Labor is proposing to keep some of the policy architecture implemented by the Coalition during this term. It will, in the first instance, propose to regulate the electricity sector with the national energy guarantee at a higher emissions reduction target of 45%, and also keep the current safeguards mechanism to reduce pollution in the industrial sectors. It is proposing to beef up the safeguards mechanism do drive more rapid emissions reduction.
If the Coalition declines to support the Neg, Labor will pursue plan B, which involves topping up the Clean Energy Finance Corporation to the tune of $10bn and a new $5bn fund to modernise ageing transmission infrastructure. The objective of the intervention is to drive higher take-up of renewables in the grid, and retire coal stations over time.
Labor is also proposing vehicle emissions standards “in line with” 105 grams of CO2 pollution per kilometre, which is the same as the US. The standard is imposed on car retailers (not manufacturers), which means car dealers will have to offset sales of high-emissions vehicles with sales of low-emissions vehicles. Coupled with this, Labor is setting targets for the take up of electric vehicles. It wants a national EV target of 50% of new sales by 2030, and a government fleet target of 50% of new sales by 2025, and it will also allow businesses to claim deductions if they buy EVs valued at more than $20,000.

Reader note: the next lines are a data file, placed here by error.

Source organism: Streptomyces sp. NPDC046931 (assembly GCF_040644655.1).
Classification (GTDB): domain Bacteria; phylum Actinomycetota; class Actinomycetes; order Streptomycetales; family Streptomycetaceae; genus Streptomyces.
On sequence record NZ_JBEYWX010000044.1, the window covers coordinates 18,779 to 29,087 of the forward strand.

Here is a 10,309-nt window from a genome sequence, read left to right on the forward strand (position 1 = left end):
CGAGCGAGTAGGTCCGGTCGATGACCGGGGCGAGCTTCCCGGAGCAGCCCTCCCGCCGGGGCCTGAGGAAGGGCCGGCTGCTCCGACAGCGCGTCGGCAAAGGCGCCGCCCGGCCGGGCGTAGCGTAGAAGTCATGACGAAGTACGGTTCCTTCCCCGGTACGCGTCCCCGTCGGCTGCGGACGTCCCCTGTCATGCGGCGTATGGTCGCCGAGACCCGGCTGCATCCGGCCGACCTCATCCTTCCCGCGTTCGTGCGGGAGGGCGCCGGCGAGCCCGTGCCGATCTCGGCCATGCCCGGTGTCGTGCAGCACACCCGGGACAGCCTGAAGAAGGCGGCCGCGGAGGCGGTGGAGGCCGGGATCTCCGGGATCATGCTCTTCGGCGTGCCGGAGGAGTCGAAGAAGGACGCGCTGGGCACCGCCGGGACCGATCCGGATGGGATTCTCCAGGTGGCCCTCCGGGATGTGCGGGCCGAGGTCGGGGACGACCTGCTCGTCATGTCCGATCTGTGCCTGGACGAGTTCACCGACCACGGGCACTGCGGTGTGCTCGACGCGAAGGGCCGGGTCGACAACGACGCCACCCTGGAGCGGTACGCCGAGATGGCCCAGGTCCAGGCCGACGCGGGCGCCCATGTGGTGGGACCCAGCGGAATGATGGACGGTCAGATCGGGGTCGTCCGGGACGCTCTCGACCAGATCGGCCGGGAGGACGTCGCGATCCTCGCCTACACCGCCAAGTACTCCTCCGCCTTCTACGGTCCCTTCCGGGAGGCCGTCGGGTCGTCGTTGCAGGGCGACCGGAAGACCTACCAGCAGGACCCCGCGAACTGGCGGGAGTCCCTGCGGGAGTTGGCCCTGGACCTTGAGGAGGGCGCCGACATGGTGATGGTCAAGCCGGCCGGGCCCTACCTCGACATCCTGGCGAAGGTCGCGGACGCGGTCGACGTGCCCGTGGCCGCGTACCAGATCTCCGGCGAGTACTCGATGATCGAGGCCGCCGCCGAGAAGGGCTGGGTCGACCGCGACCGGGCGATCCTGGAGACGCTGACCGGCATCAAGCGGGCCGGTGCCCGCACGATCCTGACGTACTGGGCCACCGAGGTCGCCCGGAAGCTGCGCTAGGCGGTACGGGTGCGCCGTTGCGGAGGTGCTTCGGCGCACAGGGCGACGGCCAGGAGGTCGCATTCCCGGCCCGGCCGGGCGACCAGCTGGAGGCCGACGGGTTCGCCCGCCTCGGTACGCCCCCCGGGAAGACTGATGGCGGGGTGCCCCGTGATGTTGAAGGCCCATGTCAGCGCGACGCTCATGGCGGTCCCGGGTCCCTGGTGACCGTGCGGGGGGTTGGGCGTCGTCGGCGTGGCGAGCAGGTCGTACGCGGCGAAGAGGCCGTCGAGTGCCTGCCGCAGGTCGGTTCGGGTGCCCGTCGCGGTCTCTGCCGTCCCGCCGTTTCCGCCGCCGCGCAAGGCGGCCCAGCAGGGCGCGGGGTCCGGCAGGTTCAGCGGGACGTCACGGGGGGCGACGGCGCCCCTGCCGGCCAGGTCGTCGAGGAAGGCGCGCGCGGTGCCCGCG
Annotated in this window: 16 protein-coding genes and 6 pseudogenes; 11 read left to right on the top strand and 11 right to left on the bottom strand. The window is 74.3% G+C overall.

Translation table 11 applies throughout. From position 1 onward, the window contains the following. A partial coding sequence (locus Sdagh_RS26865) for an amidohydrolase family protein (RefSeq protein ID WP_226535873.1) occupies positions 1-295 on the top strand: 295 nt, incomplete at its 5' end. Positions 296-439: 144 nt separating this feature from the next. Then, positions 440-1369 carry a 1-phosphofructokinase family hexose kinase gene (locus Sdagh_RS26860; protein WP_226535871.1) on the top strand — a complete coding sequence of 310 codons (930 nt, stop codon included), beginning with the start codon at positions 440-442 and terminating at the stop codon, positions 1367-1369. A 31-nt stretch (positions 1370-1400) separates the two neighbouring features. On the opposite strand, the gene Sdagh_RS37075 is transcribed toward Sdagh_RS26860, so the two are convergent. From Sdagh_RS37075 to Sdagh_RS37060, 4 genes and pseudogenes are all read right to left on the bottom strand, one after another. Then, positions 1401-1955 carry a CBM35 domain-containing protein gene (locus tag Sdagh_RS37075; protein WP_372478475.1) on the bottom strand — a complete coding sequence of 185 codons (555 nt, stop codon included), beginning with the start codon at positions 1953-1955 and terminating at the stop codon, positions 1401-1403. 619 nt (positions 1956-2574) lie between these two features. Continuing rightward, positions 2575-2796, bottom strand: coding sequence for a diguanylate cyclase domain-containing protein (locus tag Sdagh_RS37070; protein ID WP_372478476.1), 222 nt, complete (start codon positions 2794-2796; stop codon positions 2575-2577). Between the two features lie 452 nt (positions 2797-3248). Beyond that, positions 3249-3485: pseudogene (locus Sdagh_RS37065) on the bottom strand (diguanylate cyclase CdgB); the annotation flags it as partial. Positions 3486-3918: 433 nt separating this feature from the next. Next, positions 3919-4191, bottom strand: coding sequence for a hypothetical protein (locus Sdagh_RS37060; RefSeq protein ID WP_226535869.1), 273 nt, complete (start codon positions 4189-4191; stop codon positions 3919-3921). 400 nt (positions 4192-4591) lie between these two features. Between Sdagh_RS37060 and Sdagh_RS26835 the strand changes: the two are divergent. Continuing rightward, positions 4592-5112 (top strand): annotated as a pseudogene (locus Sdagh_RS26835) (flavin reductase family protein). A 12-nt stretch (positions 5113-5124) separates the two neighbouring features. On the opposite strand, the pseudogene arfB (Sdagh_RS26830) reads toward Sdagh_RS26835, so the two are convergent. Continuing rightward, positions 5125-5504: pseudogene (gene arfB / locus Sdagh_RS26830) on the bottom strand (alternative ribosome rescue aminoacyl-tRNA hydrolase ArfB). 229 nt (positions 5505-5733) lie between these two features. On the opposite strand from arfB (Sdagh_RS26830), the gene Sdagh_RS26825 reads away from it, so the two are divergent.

Source : https://www.theguardian.com/australia-news/ng-interactive/2019/apr/15/who-should-i-vote-for-policy-guide-to-the-2019-australian-election